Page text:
Let’s directly compare the currently popular A-C model with what I’d open in today’s — or any — housing market.
But first, a word from the Disclosures Department.
My biz model, though it pains me to admit, would indeed work exceptionally well if completely buyer oriented, listing few if any homes. However, when compared to my model — Broker-Centric — the firm primarily based upon listing homes will annihilate the buyer based company. This isn’t theory, or even bias on my part. As anyone should readily be able to discern, it’s a matter of sixth grade arithmetic.
Also, I’m loosely basing my ‘virtual’ A-C company on a brokerage I know of in a northwestern state. The size, and commission split are the perfect example of the results one can expect when using this model.
Let’s first construct a virtual company built upon the A-C model.
Let’s give ’em a lotta agents, but not make it a big box setup. We’ll hire 35 full time agents. None of ’em will have less than three years full time experience. They’ll be hired due to various levels of success, but mostly cuz they don’t require major babysitting. They’ll all be paid 90% commissions, and will be responsible for a $50 per transaction fee for E&O insurance.
We’ll even stack the deck for this brokerage. They’ll have no brick ‘n mortar office. They’ll have whatever technology they wish, but no physical place to go every day. No lease payment, or all the other things that factor in to having office overhead.
We’ll grant them 250 closed sides for a calendar year. The average sales price will be $150,000 with a 3% commission/side. Yeah, I know many will likely be 2.5%, but making my math easier has higher priority.
The same number of closed sides, average price, and 3% commission/side will be used by my virtual brokerage. Wanna keep as close to a level playing field as possible. Wait — I take that back. Only gonna give my virtual brokerage 100 closed buyer sides and 36 closed listing sides. Seems I should at least appear to be makin’ this fair, right?
The numbers for our A-C brokerage guy.
This broker/owner grossed about $1.125 Million for the year. We’ll say he has no overhead for the sake of this comparison. That nets him about $112,500 in pre-tax income. On one hand he didn’t hafta show one home, or make one listing presentation. He grossed six figures for the administration duties assigned to the broker in charge, by the state. We’ll also make the assumption this broker did everything possible to generate a reliable source of leads for the company at large. Assuming a typical 2,000 hour work year with a couple weeks vacation, this broker made just over $56 an hour.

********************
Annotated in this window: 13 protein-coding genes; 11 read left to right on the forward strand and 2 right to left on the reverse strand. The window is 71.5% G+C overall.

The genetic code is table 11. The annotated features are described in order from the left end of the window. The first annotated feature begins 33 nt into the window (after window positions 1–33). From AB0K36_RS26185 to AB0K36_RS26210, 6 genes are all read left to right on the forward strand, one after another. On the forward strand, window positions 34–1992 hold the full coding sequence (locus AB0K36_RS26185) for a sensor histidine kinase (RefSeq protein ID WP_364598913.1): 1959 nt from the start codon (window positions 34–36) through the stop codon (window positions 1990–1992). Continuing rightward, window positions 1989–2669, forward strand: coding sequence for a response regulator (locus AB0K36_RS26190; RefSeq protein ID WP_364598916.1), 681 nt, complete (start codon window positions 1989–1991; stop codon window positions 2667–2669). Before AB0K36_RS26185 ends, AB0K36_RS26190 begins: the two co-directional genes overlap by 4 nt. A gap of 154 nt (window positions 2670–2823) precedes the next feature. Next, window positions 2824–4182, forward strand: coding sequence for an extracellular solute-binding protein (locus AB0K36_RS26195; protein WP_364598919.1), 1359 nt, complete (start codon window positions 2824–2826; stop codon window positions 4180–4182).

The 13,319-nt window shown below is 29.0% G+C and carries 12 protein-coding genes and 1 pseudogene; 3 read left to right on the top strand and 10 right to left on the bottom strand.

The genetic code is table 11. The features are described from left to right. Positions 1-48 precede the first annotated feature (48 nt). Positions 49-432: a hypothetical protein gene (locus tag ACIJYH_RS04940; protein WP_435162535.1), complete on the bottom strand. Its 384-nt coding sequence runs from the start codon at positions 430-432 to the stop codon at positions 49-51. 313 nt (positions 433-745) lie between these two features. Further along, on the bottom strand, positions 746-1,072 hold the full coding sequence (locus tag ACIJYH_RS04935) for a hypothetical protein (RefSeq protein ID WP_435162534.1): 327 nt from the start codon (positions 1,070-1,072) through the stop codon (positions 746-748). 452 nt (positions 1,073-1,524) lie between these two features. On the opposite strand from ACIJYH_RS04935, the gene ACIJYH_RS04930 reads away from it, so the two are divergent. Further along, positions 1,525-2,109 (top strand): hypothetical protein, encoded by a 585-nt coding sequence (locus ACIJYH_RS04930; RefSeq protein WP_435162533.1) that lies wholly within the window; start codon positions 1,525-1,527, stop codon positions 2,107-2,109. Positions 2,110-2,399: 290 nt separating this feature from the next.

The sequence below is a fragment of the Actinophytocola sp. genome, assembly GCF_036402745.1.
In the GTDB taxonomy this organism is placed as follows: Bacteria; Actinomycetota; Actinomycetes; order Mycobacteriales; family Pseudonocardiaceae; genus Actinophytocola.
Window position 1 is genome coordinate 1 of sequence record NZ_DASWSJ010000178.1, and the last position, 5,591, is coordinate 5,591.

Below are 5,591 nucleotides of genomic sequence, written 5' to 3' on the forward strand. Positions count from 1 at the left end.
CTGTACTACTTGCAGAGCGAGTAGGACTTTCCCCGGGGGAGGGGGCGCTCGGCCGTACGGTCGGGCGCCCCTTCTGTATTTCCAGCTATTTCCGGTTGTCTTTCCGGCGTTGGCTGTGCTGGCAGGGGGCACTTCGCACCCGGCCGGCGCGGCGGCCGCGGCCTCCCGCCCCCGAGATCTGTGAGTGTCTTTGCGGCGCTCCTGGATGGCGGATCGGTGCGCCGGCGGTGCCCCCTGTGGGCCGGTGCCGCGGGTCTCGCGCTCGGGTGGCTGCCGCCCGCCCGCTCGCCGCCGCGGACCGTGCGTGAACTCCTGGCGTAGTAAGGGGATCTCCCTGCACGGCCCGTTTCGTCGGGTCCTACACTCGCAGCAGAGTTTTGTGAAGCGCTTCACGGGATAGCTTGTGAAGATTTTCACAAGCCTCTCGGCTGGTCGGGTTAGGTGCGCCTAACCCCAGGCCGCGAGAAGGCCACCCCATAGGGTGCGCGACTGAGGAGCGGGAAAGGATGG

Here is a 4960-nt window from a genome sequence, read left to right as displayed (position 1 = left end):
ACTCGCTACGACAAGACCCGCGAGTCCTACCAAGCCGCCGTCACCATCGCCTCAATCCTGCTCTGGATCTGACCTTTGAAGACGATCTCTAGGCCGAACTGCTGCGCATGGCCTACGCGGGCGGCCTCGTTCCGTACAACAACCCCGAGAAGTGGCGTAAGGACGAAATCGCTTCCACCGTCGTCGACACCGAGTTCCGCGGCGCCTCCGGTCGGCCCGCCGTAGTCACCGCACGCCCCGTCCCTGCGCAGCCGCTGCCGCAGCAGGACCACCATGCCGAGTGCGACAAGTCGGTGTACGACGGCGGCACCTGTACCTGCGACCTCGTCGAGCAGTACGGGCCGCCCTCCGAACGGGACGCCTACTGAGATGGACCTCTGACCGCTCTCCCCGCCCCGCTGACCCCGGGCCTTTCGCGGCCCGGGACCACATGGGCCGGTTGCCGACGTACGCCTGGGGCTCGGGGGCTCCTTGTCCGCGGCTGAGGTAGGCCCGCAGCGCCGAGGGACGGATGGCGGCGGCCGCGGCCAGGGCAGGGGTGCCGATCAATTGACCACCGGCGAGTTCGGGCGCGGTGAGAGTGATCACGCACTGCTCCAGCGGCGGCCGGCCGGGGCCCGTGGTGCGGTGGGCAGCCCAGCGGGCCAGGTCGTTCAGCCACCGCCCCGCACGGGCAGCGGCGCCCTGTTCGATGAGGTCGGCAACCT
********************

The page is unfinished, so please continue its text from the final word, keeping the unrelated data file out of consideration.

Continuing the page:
Trust me, they earned it.
Now for my virtual brokerage — using the Broker-Centric model.
I’m the owner/broker. I don’t handle buyers — ever. I set policy. Decide commission splits. List properties. Generate buyer leads.
Out of the 36 closed listing sides, my agents sold (double-ended) 10 of ’em, which are accounted for among the 100 closed buyer sides.
We have an office. I have three buyer-agents. A traffic cop for incoming leads. When the traffic cop’s busy, the buyer agents answer the phone. The overhead for office, traffic cop, phones, lead generation, and general geek expenses run me around $100,000. In point of fact, it’s probably FAR below that, but still, we’ll use it in order to increase the gloat factor when we’re finished.
Let’s look at my numbers now.
The firm’s gross income was around $612,000. Net of all overhead it quickly becomes $512,000. From that figure my buyer-agents, paid 40% commission splits, made $180,000 between them — about $60,000/yr average. With the exception of referrals or family/friends, they don’t expend any efforts on generating leads themselves.
That leaves around $332,000 — for me. Barely less than triple what my agent-centric counterpart earned.
Triple the earning for the firm’s owner/broker. Let us not conveniently forget that I gave myself a handicap. The ‘other guy’ was allotted 114 more sales than I was. What if my firm did the same? What if I listed 50 homes, while my buyer-agents racked up 200 sales?
That’s an additional $270,000 to me from increased buyer sides.
Then, there’s the additional 14 listing sides, which add another $63,000 to the till.
That would bring my take to roughly $665,000 for the year. Let’s subtract another $65,000 in operating expenses arising from the additional sales. That would bring my total office overhead to around $165,000/yr — expenses we haven’t made my agent-centric competitor bear.